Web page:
California’s Worst Wildfire Season Ever Is About to Get Uglier
California’s worst fire season on record is about to ramp up as a hot, dry autumn promises even more destruction, blackouts and evacuations.
Already, 2020 has yielded three of the four largest blazes in state history, with wildfires torching an unprecedented 2.2. million acres andcutting power to hundreds of thousands of Californians. It’s going to get worse in October and November, as a conveyor belt of dry winds whip through the state, amplifying fire risk.
50,820 Million metric tons of greenhouse emissions, most recent annual data 0 3 2 1 0 9 0 0 9 8 7 6 0 0 9 8 7 6 Soccer pitches of forest lost this hour, most recent data
$69.9B Renewable power investment worldwide in Q2 2020 -39.49% Today’s arctic ice area vs. historic average
Peshawar, PakistanMost polluted air today, in sensor range 42% Carbon-free net power in the U.S., most recent data +0.92° C Jul. 2020 increase in global temperature vs. 1900s average 0 6 5 4 3 2 0 3 2 1 0 9 0 4 3 2 1 0 .0 9 8 7 6 5 0 0 9 8 7 6 0 5 4 3 2 1 0 6 5 4 3 2 0 9 8 7 6 5 0 6 5 4 3 2 Parts per million CO2 in the atmosphere
The danger isn’t limited to disaster-weary California. Rising temperatures and an extreme mega-drought across the U.S. West are fueling fires from Washington to Arizona. Nationwide, 40,883 blazes have consumed 4.6 million acres this year and, for the first time, preemptive blackouts by utilities to prevent fires have spread beyond California to Oregon.
“Climate change makes everything worse,” said Jacob Bendix, a professor of geography and environment at Syracuse University. Efforts to manage fire risks “will be of limited use as long as the climate is getting warmer and in many cases getting drier.”
California’s most dangerous weather tends to come in the fall, after a hot summer during which the landscape turns to tinder. This year, remnants of a tropical system brought lightning, but no rain, which helped touch off more than 700 fires, said Mike Anderson, California’s state climatologist.
Meanwhile, Death Valley reached 130 degrees Fahrenheit (54 Celsius), the hottest August temperature ever recorded there and the highest reading on Earth since 1931, according to the World Meteorological Organization.
“We are entering that period where our fuels are now reaching max critical dryness,” said Ashley Helmetag, a senior meteorologist at utilityPG&E Corp., which late Monday began cutting power to 500,000 people in a bid to prevent new blazes from starting.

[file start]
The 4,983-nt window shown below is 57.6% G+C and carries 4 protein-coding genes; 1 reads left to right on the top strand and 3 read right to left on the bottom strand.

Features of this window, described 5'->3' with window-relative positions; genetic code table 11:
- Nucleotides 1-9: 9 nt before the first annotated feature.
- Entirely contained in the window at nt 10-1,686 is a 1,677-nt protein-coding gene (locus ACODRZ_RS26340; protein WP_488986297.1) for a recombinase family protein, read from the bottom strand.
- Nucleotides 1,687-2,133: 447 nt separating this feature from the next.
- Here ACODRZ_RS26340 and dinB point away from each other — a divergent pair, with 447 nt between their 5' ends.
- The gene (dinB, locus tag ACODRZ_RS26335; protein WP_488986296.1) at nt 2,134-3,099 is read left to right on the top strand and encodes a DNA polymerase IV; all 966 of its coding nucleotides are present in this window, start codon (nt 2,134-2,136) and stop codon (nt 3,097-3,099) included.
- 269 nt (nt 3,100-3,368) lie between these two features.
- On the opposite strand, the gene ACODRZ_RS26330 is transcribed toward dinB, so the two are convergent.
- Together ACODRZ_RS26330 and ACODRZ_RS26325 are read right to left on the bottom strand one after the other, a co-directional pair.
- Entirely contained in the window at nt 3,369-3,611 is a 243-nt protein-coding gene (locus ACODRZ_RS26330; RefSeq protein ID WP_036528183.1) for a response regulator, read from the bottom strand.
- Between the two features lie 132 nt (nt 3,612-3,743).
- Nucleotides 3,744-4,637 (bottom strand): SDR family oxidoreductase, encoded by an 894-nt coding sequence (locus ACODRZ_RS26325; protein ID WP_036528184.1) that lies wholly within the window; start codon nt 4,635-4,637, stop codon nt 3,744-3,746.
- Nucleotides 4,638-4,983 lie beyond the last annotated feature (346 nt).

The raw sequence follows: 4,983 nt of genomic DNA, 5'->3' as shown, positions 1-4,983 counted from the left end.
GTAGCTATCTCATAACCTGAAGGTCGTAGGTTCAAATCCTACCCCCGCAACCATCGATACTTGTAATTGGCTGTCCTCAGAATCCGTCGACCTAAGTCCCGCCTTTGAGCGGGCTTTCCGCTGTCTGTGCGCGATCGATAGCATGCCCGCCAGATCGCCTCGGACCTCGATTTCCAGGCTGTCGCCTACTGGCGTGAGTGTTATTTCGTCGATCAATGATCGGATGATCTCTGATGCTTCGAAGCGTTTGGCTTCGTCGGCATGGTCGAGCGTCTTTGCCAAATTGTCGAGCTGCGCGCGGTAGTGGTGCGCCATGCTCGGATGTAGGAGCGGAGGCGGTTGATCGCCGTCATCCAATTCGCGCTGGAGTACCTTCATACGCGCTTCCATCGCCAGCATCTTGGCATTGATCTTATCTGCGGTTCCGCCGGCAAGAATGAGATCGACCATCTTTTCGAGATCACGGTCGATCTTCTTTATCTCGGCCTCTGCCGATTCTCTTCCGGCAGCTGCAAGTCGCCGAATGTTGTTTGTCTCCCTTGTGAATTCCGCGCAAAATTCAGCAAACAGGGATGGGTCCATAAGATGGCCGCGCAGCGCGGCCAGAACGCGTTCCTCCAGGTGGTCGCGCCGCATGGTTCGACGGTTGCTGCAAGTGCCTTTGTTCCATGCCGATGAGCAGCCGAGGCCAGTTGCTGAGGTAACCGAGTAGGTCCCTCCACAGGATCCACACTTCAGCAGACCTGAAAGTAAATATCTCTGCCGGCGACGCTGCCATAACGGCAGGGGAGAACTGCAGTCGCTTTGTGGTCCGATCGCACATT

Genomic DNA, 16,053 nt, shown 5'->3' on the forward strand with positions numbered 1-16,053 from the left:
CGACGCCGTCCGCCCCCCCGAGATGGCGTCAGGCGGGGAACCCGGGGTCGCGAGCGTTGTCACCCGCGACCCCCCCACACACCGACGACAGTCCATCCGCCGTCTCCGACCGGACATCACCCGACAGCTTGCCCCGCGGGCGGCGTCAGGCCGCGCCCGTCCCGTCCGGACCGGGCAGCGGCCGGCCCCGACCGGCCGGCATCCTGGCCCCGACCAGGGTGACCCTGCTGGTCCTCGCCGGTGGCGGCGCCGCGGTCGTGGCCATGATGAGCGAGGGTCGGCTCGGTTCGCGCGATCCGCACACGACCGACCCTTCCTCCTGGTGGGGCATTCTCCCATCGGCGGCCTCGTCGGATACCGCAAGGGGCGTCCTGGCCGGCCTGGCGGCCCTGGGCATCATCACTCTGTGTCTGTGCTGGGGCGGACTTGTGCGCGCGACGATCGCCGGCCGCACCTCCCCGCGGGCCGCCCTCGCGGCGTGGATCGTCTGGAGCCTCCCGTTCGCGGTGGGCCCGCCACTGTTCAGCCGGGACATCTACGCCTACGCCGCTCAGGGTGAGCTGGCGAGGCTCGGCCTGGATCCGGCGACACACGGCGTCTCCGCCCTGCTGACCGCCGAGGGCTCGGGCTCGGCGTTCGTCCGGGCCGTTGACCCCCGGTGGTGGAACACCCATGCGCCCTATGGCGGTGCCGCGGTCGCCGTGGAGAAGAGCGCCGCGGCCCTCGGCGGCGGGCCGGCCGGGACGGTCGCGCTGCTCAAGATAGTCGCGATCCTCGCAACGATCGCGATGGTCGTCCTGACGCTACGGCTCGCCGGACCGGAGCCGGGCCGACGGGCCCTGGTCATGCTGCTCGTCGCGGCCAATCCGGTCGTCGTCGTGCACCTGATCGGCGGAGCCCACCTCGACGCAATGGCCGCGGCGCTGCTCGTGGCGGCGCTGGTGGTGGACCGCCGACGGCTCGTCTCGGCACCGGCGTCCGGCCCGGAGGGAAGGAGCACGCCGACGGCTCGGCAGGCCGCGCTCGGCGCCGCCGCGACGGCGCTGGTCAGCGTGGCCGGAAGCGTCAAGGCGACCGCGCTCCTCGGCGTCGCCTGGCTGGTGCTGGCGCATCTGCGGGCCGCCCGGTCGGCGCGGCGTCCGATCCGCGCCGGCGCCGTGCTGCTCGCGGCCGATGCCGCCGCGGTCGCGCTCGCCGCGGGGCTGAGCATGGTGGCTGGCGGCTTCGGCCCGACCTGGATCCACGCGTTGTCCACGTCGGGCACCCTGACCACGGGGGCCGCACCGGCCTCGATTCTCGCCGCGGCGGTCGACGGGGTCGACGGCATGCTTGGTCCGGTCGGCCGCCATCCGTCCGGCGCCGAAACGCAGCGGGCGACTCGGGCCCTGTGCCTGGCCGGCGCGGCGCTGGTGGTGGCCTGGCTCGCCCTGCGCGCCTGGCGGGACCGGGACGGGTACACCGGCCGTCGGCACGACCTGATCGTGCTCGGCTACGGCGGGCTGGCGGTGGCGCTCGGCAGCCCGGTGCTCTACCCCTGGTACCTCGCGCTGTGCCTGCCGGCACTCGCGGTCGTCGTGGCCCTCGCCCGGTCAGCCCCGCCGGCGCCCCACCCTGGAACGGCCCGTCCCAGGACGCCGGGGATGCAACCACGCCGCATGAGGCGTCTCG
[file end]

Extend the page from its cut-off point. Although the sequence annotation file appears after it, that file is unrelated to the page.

Soon, high pressure will build over Nevada and Utah, creating a system of dry winds that will whip through California’s valleys on their way to the Pacific. In the northern end of the state, those winds are called Diablo and in the south Santa Ana. If they catch a spark they can ignite hell.
Governor Gavin Newsom called this year’s fires “historic” and linked them to the changing climate in a press conference Tuesday.
“These weather conditions are challenging, and these wind conditions in particular are gonna make the next few days the most challenging perhaps we’ve had so far this year,” Newsom said.
The exact severity of 2020’s wind storms still cannot be predicted, said Anderson. But looking back at this summer’s weather can give an idea of the risks that lie ahead.
Through Sept. 1, nearly 80% of California was abnormally dry and just over 54% was captured by drought, according to the U.S. Drought Monitor. The Labor Day weekend saw record heat across California. And in August, three fires ranked as the second, third and fourth largest in the state’s history, according to the California Department of Forestry and Fire Protection. Together, they burned 1.1 million acres.
Now, the state is blanketed in red-flag fire warnings, ahead of a cold-front that will bring dry, blaze-fanning winds. Gusts as high as 40 miles per hour could sweep the Tehachapi Mountains in Southern California and reach 45 mph in the higher elevations around San Francisco, the National Weather Service said.
The story is pretty much the same across the West, which is more than 85% dry and close to 68% in drought. The annual monsoon that brings rain and replenishment to Arizona and New Mexico was weak this year, which kept the land parched and created more incidents of dry lightning.
To reduce risk, PG&E has been clearing tree limbs away from its power lines in high-fire risk areas, installing stronger poles and covered conductors and putting in place more cameras and weather stations. Southern California Edison has taken similar precautions in anticipation of a very busy autumn.
“Things look potentially bad for this fall,” said Tom Rolinski, a fire scientist at utility Southern California Edison Co., which is weighing preventative power cuts to 54,500 customers. “We are expecting more Santa Ana winds than normal,” he said.
While 2020’s fires haven’t been as deadly as 2018’s — which killed 100 people — they have been the most extensive, burning more acreage than any other year in records going back 30 years. Still, destruction could mount with more people living on the edge of wildlands, in harm’s way.
The problem is only going to get worse, according to Bendix. When he fought wildfires in the 1980s, a 50,000-acre was considered “huge.”
“Now, look, we have fires that grow that large in a matter of hours,” Bendix said. “We live in a changed world.”
— With assistance by David R Baker, and Sam Hall
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